For the combined subjects, palmitic acid (16:0) and oleic acid (18:1n-9) were inversely correlated with phase angle (fig 1A). On the other hand, the three polyunsaturated fatty acids derived from 18:3n-3 (20:5n-3, 22:5n-3, and 22:6n-3) were positively correlated with phase angle (fig 1B). The only fatty acid that was different between SCD subjects and controls but not significantly correlated with phase angle was arachidonic acid (20:4n-6).
We observed a significant positive correlation between phase angle and several of the n-3 polyunsaturated fatty acids known to increase membrane fluidity, and, in contrast, an inverse correlation between phase angle and palmitate and oleic acid, which decrease membrane fluidity. These results suggest that the phase angle may reflect some property of cell membranes that is related to fluidity.
Changes in phase angle have also been observed in conditions such as trauma, sepsis, and cancer.6–8 The changes in Xc in these conditions are usually more pronounced than the changes in R. In a study of patients with lung cancer,8 changes in Xc preceded the onset of symptoms of cachexia, were more predictive of survival than was weight loss, and were attributed to some undefined electrical property of the tissue membranes.
Modification of the lipid composition of cell membranes affects diverse cell functions including ion transport, the activity of membrane bound enzymes, and receptor function.9 However, the question remains as to whether the lipid content of membranes affects their electrical properties. Although changes in the fatty acid composition of membrane phospholipids have been shown to affect the membrane potential of cells in vitro,10 there is a void in our understanding of the basis for the changes at the membrane levels that are responsible for disease related changes in the phase angle.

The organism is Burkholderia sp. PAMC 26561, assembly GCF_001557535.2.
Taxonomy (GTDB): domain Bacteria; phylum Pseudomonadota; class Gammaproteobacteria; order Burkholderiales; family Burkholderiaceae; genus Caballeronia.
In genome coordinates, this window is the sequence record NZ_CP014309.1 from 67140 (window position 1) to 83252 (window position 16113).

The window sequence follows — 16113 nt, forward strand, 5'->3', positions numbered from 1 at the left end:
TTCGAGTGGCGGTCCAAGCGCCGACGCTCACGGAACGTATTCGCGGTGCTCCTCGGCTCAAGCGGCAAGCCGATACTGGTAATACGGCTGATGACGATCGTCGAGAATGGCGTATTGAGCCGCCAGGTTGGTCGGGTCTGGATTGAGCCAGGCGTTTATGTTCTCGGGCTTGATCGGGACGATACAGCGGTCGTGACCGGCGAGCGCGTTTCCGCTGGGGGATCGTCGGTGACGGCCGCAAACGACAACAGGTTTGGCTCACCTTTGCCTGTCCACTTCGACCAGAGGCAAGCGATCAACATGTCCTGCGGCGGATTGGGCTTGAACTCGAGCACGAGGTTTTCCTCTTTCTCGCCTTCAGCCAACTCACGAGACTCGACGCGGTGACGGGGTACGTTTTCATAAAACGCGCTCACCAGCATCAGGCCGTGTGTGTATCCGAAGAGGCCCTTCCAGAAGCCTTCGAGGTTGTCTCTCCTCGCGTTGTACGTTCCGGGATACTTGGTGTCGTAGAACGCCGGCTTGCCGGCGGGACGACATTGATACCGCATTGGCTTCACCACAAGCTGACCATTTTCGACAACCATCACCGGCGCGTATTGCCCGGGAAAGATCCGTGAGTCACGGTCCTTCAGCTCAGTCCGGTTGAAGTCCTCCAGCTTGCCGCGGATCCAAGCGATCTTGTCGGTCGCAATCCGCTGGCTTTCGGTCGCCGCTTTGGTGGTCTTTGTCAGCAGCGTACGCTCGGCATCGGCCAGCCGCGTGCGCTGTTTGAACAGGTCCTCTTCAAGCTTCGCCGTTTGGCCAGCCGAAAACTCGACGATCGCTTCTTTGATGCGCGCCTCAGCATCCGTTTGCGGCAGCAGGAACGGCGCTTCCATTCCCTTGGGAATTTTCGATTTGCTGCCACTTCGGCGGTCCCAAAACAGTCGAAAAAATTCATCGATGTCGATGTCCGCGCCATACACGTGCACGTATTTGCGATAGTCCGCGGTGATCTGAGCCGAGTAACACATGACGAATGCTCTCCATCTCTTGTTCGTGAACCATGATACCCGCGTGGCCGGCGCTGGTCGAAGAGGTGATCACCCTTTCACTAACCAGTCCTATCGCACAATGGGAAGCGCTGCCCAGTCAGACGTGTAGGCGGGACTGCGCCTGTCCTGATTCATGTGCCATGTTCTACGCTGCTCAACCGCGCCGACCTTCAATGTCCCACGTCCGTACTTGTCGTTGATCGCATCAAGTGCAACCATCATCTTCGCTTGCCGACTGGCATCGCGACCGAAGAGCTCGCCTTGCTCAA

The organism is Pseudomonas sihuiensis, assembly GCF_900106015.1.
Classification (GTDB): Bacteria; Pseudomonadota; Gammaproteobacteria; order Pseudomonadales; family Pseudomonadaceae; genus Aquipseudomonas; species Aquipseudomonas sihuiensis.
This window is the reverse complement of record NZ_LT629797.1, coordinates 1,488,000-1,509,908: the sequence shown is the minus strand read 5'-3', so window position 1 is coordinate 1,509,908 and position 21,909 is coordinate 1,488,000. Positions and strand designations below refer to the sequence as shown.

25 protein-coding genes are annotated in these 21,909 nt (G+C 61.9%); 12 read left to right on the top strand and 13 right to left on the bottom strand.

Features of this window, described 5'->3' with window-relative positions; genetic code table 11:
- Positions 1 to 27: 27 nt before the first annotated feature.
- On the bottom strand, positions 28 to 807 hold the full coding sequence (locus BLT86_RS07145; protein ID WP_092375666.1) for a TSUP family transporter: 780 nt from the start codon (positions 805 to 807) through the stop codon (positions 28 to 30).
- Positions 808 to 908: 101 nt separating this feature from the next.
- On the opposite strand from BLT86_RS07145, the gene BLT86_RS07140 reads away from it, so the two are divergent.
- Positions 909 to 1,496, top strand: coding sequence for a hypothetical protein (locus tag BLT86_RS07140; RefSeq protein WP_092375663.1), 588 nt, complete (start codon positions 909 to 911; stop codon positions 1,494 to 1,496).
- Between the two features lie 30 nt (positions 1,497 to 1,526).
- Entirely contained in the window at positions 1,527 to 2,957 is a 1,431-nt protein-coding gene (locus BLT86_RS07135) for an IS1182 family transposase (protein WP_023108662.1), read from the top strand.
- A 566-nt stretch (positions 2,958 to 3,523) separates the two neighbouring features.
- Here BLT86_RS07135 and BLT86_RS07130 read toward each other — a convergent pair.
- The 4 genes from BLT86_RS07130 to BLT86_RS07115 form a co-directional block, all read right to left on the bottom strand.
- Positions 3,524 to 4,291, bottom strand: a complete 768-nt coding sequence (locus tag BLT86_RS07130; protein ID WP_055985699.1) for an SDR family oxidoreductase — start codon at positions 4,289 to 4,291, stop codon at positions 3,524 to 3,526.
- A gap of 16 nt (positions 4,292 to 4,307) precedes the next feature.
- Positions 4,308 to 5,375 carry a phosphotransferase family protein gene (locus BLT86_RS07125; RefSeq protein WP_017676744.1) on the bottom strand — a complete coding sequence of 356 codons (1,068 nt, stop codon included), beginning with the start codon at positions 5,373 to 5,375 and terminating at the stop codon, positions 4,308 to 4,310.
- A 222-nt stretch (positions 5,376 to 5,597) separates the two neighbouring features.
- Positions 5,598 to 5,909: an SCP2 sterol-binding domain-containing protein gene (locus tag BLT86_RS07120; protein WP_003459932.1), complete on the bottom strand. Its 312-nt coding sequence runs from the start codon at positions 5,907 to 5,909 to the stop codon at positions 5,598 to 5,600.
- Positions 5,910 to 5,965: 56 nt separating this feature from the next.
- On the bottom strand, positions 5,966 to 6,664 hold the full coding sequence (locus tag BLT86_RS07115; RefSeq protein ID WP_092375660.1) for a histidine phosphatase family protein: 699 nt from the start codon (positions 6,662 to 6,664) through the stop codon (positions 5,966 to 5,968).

If the serum phospholipid fatty acids are indeed a surrogate for membrane phospholipids, then the correlations we observed between specific fatty acids and the phase angle of the subjects we studied should apply to the fatty acids of tissue membrane phospholipids as well. This assumption leads us to suggest that data from impedance analysis, specifically the phase angle, can be used to monitor changes in the composition of cell membranes as well as changes in body composition.
In summary, we found significantly lower phase angle values for Nigerian children with SCD compared to healthy controls. These decreases could be a result of either the presence of a malnourished state or of specific alterations in cell membrane properties, such as lipid content. We propose that impedance analysis, specifically determination of the phase angle, could be used to monitor any interventions, such as fatty acid supplementation aimed at addressing abnormalities in cell membranes that occur in SCD.
This study was supported by a Minority International Research Training grant from the Fogarty International Center of the National Institutes of Health.